For comparison, here's a list of the good, the bad, and all else on, for example, Wednesday 2: cohesive list, no data, no lengthy list of research hits.  Should we conclude nothing of note has happened on any Wednesday 2 in recorded history?  Of course not - there's no logic in that conclusion - but we lack a preconceived notion for 'Wednesday 2', in contrast to 'Friday 13'.  It's ironic, because it turns the valid argument of causal connection on its head, supporting the argument even as it deflates the argument.

So, in the end, is there some mystical association of 'Friday' and '13' to support the superstition, or is it supposition on our part, a subconscious act of our minds to create order in a confusing world?  Either Nature is fooling us, or we're fooling ourselves - something brought to mind by having a Friday 13 juxtaposed with April Fool's Day.  I, for one, will cast my vote on subconscious connection, and shy away from the notion of superstition.

All that aside, I'll put this post up on Saturday 14 - just to play it safe.

Thursday, April 5, 2012

Tuesday, April 3, 2012

ICON-31 Appearance

ICON-31 has come and gone, and it was a great experience.  I had the opportunity to share the speaking stage with prominent authors David Weber and Charles Gannon for a panel discussion on Military Sci-Fi, which was quite a treat.  I also had some time in the convention Dealers Room for a book signing session, where I was able to talk to some interesting people.  All in all, a bigger experience than I had hoped for and another way to help promote my writing.  Years ago I remember attending ICON with a dream of attaining publication and sitting on the 'other' side of the author tables, so having these experiences satisfied a long held aspiration.  Let's see what happens next year!

New Blog Review and Giveaway

Here's another blog review for Remnant, this one at 'Everyday Life', with another book giveaway. Check it out at

Wednesday, March 21, 2012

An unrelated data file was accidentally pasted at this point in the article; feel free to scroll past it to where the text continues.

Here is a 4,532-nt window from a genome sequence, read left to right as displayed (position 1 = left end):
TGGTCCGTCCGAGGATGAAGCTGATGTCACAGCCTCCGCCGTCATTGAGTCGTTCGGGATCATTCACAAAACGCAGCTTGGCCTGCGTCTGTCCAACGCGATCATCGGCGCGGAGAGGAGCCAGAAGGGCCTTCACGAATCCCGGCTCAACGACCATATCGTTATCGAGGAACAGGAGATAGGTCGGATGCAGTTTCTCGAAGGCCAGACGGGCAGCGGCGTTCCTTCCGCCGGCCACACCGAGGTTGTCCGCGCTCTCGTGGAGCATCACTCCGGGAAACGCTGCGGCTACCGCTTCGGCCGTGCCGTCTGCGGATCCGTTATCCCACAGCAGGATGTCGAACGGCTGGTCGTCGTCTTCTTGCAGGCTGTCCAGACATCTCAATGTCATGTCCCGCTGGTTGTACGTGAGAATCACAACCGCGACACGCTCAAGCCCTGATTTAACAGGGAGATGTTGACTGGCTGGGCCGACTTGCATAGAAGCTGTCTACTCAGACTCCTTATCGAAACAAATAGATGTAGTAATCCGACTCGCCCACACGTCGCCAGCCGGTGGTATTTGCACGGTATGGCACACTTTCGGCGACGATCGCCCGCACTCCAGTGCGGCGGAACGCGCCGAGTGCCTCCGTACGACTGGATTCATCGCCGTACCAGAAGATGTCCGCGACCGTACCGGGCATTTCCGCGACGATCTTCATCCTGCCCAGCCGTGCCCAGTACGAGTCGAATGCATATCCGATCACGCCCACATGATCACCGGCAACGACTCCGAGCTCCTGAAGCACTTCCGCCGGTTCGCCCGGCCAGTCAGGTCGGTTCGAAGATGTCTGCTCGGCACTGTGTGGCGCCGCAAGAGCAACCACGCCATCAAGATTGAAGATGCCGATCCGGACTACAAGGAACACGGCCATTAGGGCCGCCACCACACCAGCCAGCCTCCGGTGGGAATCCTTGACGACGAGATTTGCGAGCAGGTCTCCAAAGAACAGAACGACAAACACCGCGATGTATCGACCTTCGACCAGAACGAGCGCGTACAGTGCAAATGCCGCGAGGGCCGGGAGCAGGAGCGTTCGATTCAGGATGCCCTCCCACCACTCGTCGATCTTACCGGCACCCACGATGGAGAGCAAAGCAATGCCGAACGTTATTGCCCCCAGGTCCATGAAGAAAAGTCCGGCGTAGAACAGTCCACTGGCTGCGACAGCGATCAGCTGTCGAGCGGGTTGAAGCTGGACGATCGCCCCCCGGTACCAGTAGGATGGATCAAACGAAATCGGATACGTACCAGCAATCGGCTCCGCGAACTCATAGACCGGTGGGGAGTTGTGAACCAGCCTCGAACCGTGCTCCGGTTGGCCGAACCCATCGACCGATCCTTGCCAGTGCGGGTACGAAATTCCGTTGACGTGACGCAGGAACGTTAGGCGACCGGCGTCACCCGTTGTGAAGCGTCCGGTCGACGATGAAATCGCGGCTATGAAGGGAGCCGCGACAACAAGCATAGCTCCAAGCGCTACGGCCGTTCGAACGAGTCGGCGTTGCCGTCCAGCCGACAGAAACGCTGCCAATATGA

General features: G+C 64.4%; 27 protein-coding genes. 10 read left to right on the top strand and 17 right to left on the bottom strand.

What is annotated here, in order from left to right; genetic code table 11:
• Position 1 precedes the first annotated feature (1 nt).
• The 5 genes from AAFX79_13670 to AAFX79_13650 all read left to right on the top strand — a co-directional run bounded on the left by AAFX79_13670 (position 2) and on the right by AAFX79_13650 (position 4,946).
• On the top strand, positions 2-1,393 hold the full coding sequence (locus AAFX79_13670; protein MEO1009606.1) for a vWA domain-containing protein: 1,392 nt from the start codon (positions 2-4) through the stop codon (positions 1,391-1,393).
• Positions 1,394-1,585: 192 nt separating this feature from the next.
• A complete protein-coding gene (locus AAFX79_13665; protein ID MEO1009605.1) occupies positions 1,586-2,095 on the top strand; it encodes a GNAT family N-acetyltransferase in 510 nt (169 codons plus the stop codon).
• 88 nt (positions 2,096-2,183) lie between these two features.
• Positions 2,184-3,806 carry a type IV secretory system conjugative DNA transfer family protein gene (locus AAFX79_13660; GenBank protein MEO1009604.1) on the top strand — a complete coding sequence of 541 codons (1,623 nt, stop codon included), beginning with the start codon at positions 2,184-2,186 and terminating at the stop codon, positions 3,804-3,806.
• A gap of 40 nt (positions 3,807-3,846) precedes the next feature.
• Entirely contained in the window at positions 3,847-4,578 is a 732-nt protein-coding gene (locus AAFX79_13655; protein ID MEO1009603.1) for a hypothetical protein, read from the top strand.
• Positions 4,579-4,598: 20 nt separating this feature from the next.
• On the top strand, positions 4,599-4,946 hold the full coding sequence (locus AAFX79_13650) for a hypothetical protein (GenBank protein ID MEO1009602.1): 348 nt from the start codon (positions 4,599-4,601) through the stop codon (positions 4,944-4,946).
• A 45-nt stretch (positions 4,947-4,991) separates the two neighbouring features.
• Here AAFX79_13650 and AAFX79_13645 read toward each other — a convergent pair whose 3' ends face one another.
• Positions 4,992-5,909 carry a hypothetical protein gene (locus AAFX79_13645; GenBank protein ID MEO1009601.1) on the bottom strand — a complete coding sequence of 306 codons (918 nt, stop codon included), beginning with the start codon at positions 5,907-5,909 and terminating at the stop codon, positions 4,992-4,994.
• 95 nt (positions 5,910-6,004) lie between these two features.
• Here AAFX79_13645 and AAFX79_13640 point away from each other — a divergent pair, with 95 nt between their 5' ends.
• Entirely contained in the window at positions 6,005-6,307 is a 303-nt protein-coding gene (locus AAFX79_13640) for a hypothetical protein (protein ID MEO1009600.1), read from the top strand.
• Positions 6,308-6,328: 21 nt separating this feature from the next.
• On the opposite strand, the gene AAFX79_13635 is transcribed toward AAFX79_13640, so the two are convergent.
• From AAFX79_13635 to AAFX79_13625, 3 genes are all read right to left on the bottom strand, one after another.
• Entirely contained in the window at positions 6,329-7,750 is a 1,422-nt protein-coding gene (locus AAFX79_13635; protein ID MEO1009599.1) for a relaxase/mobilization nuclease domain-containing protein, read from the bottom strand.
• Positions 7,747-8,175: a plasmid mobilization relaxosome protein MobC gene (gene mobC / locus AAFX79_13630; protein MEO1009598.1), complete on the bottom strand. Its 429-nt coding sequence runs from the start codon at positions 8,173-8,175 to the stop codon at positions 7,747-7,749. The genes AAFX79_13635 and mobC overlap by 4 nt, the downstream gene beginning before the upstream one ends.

Appearance Schedule at ICON

The programming schedule is posted for ICON, at Stony Brook University, NY, for the weekend of Friday 3/30 to Sunday 4/1.  I will be appearing at events over all three days:
Meet the Pros - Friday from 9:00pm - 1:00am in Sayville Room (Holiday Inn, 3845 Vets Highway, Ronkonkoma, NY)
Self Publishing for artist in the electronic age - Saturday from 2:00pm - 3:00pm in Harriman Hall 112
Military SF - Saturday from 4:00pm - 5:00pm in Javits 101
Roland Allnach - Author Signing - Saturday from 7:00pm - 8:00pm in Authors Table 1, Dealers Room
Author Readings - Roland Allnach - Sunday from 10:30am - 11:00am in SAC (Student Activity Center) Room 312
Roland Allnach - Author Signing - Sunday from 3:00pm - 4:00pm in Authors Table 2, Dealers Room
Full ICON scheduling is available at
Maps for Stony Brook University available at

Monday, March 19, 2012

Sunday, March 18, 2012

Return of this blog

After a long time away from this blog, and a few abortive attempts to make sense of what I plan on doing with it, I've decided it's time to push it out into the light, so to speak.  This is still a very new thing for me but I'm trying to learn what I can and make this something of an enriching experience for any visitors.

For those dropping by, I have two goals here.  As an author, there is the obvious goal to share my written works with an audience.  My primary means for that is my website,, but as that focuses strictly on my writing life, I thought I could entertain some discussion not related to my writing right here on this blog.  I have some fairly diverse interests, which is to say I believe there's a wide range of things to discuss on this little blue planet we all share.

That said, I will fire up the first discussion in April.

For now, there are some great blog reviews of my first book, Remnant, which I'd like to share: